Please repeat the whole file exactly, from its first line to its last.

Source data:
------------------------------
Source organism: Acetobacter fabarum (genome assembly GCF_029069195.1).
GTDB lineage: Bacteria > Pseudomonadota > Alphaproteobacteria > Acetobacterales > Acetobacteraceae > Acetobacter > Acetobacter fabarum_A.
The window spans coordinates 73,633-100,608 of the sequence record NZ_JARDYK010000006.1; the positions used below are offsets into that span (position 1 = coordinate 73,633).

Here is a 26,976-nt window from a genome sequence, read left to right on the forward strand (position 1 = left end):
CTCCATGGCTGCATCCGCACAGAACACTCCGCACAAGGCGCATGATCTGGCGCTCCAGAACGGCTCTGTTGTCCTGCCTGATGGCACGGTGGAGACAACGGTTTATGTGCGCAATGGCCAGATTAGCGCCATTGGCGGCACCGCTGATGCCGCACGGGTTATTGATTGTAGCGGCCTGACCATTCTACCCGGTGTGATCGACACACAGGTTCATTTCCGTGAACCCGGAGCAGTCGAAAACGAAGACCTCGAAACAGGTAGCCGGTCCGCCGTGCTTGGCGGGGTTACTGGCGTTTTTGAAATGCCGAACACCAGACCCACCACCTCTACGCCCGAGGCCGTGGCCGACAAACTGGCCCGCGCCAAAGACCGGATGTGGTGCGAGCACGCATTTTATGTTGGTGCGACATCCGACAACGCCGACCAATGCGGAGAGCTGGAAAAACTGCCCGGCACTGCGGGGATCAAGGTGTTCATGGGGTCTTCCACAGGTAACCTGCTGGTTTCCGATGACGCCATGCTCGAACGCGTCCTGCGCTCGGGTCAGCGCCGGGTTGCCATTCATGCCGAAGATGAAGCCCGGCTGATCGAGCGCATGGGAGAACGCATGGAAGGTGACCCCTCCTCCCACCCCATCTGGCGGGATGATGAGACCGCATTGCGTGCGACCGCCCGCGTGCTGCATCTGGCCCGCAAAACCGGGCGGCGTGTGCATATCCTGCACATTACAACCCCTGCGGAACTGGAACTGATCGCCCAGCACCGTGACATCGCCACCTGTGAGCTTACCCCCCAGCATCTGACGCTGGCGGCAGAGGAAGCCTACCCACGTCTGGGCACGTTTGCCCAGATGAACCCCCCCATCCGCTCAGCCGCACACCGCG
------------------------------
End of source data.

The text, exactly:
Source organism: Acetobacter fabarum (genome assembly GCF_029069195.1).
GTDB lineage: Bacteria > Pseudomonadota > Alphaproteobacteria > Acetobacterales > Acetobacteraceae > Acetobacter > Acetobacter fabarum_A.
The window spans coordinates 73,633-100,608 of the sequence record NZ_JARDYK010000006.1; the positions used below are offsets into that span (position 1 = coordinate 73,633).

Here is a 26,976-nt window from a genome sequence, read left to right on the forward strand (position 1 = left end):
CTCCATGGCTGCATCCGCACAGAACACTCCGCACAAGGCGCATGATCTGGCGCTCCAGAACGGCTCTGTTGTCCTGCCTGATGGCACGGTGGAGACAACGGTTTATGTGCGCAATGGCCAGATTAGCGCCATTGGCGGCACCGCTGATGCCGCACGGGTTATTGATTGTAGCGGCCTGACCATTCTACCCGGTGTGATCGACACACAGGTTCATTTCCGTGAACCCGGAGCAGTCGAAAACGAAGACCTCGAAACAGGTAGCCGGTCCGCCGTGCTTGGCGGGGTTACTGGCGTTTTTGAAATGCCGAACACCAGACCCACCACCTCTACGCCCGAGGCCGTGGCCGACAAACTGGCCCGCGCCAAAGACCGGATGTGGTGCGAGCACGCATTTTATGTTGGTGCGACATCCGACAACGCCGACCAATGCGGAGAGCTGGAAAAACTGCCCGGCACTGCGGGGATCAAGGTGTTCATGGGGTCTTCCACAGGTAACCTGCTGGTTTCCGATGACGCCATGCTCGAACGCGTCCTGCGCTCGGGTCAGCGCCGGGTTGCCATTCATGCCGAAGATGAAGCCCGGCTGATCGAGCGCATGGGAGAACGCATGGAAGGTGACCCCTCCTCCCACCCCATCTGGCGGGATGATGAGACCGCATTGCGTGCGACCGCCCGCGTGCTGCATCTGGCCCGCAAAACCGGGCGGCGTGTGCATATCCTGCACATTACAACCCCTGCGGAACTGGAACTGATCGCCCAGCACCGTGACATCGCCACCTGTGAGCTTACCCCCCAGCATCTGACGCTGGCGGCAGAGGAAGCCTACCCACGTCTGGGCACGTTTGCCCAGATGAACCCCCCCATCCGCTCAGCCGCACACCGCG